shortly after, we would launch Europe, and then we would launch China and Korea. So there’s a lot of factors
that go into deciding when we want to launch
a particular region. And one of the things we do on purpose,
which I think some people find frustrating but this is a good tenet
of service architecture, is we want to launch
when we are not at peak, right? And there’s a couple of reasons for that. Number one,
whenever we launch a new expansion, lots of new people come to the game,
and they log in and they try to play, and so our concurrency levels tend to be
much higher during expansion launch. So, if something goes wrong,
it’s going to impact more people, right? And so, we don’t want that.
I mean, that’s a bad experience. And the second part of it is we also want to make sure that we launch
in a way that is sustainable for our team. So to give you an example
of something that’s not sustainable, during the launch of
Knights of the Frozen Throne, we… Again, if people will recall,
we had login queues for a couple of days, I think, during the
Knights of the Frozen Throne launch. Again, because a lot of people were
logging in, a lot of people were playing. And it was
a little bit laggy at that time. And so, we used this thing
called login queues to control the rate at which
people logged into the game. Because the more people that are playing
the game, the more laggy it is. But as a result,
we had people from my team basically online for 48 hours straight after the
Knights of the Frozen Throne launch, hand-tweaking stuff, and making
sure the service remained stable. So, obviously we don’t want to do that.
That’s just not sustainable, right? People burn out,
and it’s just not good work-life balance. Yeah. So, we spent a lot of time trying to improve the way our service
would respond to big spikes in concurrency. And, so, we made a lot of
improvements to EU. And also, a very legitimate complaint
that people had in EU was that EU would launch so much later
than all the other regions, right? And, as a result, a lot of players from EU would login to a U.S. region, just to see what’s going on and
look at the new cards and stuff like that. But that’s not an ideal experience either. You want to play on your own account,
right? You don’t want to just… Create this new account on EU just for the
purposes of looking at stuff. And, so, for us, we really prioritized trying to get EU out in a more
reasonable time frame. Now, we actually did end up launching
EU pretty close to peak. And that was a decision that we were
hemming and hawing pretty late into the development cycle
of Kobolds and Catacombs. But we have made a number of improvements
to our service. And at that point we felt like,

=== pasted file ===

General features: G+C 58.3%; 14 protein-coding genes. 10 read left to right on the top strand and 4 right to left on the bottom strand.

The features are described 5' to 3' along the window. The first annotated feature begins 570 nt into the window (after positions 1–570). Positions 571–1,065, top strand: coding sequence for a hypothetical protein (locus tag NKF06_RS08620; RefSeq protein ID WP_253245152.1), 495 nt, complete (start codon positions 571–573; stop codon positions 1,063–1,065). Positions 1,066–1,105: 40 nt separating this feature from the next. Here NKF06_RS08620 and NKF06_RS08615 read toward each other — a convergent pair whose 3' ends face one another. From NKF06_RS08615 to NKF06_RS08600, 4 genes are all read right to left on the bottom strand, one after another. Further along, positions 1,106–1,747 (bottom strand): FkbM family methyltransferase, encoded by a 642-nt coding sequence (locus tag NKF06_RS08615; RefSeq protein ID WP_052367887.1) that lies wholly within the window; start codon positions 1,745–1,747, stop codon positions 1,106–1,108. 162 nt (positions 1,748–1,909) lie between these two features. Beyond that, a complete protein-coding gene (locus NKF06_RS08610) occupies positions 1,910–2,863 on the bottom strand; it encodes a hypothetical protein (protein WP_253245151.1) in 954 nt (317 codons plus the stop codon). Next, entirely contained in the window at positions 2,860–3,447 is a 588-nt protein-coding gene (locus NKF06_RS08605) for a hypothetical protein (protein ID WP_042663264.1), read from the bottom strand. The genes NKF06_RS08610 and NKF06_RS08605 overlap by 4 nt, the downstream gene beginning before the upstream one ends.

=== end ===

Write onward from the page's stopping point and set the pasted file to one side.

“This is worth the risk.” And we think people
will be happy with it, you know? Yeah. As a player, it felt super smooth. And I wanted to ask, how was it
from your perspective? Were you guys a bit afraid
that it might go wrong? We were very afraid. Generally speaking, we’re afraid
every expansion because… I mean, obviously, we have
a great QA staff, and we have a great automation team
that spends a lot of time doing the best they can to make sure
that the game is going to be stable when it launches. But, you just can’t replicate what it is like when you launch
in production and all these people login
to your game at the same time. It is impossible for us to replicate
that sort of environment. And so, every time we launch something,
we’re a little worried. But we have a lot of contingency plans,
we have a lot of people on our team who are very invested in making sure
that things go smoothly, and we spend a lot of hours just
making sure things are okay. And so, I’m… I feel like the EU launch
did go pretty well. And I think a lot of people
were pretty happy with it. So, I guess that was a success. Yeah. I assume that you guys also
have somebody always there in case the server goes down. ‘Cause the server can go down at 4:00 a.m.
and it’ll be up in like 10 minutes. So, I cannot get my head around how
you guys are so good at problem solving, and always have somebody on site,
it’s incredible. So, we have a lot of
awesome people on the team. And while some of the technology that allows the service
to come back up quickly is automated, a lot of it is still manual. And what I mean by that is, oftentimes the best time to collect
information about what’s going wrong is at the time when something bad happens. And the best way to
collect that information is for someone to be available
and make decisions based on what they see,
as far as what information to pull out. And so, we’re on call. I’ve gotten some late night phone calls
at times. Not nearly as much as we used to
a few years ago, but it still happens from time to time. Well, I think we covered quite some things and I want to thank you
and your team for always observing over the servers and making
sure that we can play the game at any hour during the day or night. And thank you for joining me to talk. -It was very nice.
-Thank you very much. -And thank you, everyone.
-Thank you.